Ed. note: Lesley Gore, one of the first female teen pop stars of the '60s, died Monday of cancer in her native New York. She was 68. The singer was many things to many people — Gore's coming out in her later years led to her championing of LGBT issues; a comeback album, Ever Since, was critically acclaimed in 2005.
Still, perusing the tributes to her online yesterday, a Facebook status from Shannon Shaw, of Shannon and the Clams — one of the Bay Area's best-loved singers, whose retro style owes plenty to the queens of the '60s — jumped out most of all. We asked Shannon to elaborate, and here's what she wrote back.
[jump] I can still see that hideous, spoiled brat from the 1990 film Problem Child, flopping around pathetically in a sunflower costume as Junior (dressed as Satan himself) throws her bounty of massive, perfectly wrapped pastel birthday presents into her swimming pool — all while Lesley Gore's “It's My Party” is playing over the montage.
A fair and memorable parallel. That insanely sticky, sweet, self-indulgent song has wormed its way into all of our brains whether you heard it in the film, on your own oldies station, or actually grew up with it. The song runs the gamut of intense emotions and although it's overall playful, many of us have had some version of one of those kind of birthdays.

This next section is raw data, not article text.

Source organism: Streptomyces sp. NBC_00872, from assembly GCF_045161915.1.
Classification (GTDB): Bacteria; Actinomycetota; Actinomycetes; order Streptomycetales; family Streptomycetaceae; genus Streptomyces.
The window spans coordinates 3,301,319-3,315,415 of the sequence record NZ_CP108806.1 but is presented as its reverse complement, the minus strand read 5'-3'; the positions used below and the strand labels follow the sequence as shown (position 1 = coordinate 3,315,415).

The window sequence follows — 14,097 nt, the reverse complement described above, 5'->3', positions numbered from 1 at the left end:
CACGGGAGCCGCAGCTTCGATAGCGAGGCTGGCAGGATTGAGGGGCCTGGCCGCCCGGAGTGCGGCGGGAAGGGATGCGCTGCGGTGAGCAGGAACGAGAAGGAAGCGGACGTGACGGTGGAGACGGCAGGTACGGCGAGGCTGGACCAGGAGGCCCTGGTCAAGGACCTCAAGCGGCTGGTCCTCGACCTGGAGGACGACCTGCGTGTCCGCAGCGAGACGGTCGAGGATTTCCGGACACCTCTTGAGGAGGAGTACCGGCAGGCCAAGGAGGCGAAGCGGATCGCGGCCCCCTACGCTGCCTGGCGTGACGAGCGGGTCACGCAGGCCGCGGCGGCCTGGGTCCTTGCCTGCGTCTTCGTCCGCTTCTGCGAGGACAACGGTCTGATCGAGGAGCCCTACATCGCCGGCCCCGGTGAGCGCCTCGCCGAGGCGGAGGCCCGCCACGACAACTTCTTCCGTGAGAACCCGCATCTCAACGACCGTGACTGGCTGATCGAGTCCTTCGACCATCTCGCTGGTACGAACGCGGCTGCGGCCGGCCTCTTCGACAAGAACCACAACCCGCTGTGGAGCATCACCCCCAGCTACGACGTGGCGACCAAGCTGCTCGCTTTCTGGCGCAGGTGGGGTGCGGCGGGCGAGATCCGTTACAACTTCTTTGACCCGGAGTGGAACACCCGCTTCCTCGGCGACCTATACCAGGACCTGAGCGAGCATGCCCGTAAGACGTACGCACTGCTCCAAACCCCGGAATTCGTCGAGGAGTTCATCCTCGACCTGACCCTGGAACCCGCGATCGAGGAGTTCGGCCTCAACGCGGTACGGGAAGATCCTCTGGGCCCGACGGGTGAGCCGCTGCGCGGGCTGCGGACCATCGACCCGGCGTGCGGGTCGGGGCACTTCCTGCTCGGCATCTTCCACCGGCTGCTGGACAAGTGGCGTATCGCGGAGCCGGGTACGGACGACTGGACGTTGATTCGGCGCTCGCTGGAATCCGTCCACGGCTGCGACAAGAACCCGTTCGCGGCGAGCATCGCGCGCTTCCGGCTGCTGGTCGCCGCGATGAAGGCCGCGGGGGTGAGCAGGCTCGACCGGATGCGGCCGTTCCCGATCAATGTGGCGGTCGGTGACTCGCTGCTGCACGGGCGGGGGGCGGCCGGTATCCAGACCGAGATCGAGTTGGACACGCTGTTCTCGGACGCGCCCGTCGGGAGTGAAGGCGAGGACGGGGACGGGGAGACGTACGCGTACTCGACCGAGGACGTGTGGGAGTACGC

For me, this song and her other hits that frequented KFRC (“Judy's Turn to Cry” and “You Don't Own Me”) were my own anthems. There's more to them than a pretty young girl singing a catchy tune: These songs are tales of boastful revenge, menacing warnings, and bold declarations of independence. Although I grew up in the '80s and '90s, my preference in music has been that of my parents' teen era. Many '50s and '60s pop songs that made into into my world were painful, heart-wrenching tales of heartbreak, but Lesley Gore's voice gave her songs such memorable life, angst, torment, agony, and satisfaction. That voice was rough and smooth, high and low, goosebump-inducing, soft, dreamy, silky, and — best of all — earnest, doggone it!
It's only now that Gore's gone that I realize how big an influence she had on me. I can think back and see myself tiny child self practicing what I thought it was to be an adult by dramatically telling off my teddy bears, wagging my finger in the face of my innocent dogs, making Barbie toss her massive pile of hair over her shoulder, and tip-toe with gusto on long rubber legs away from Ken, all to “You Don't Own Me.”
And whether you like it or not, I can see you, all of you in your rooms, bopping lazily on the edge of tears, or furiously doing the monkey, or simply swaying back and forth to Lesley Gore — past, present, and future.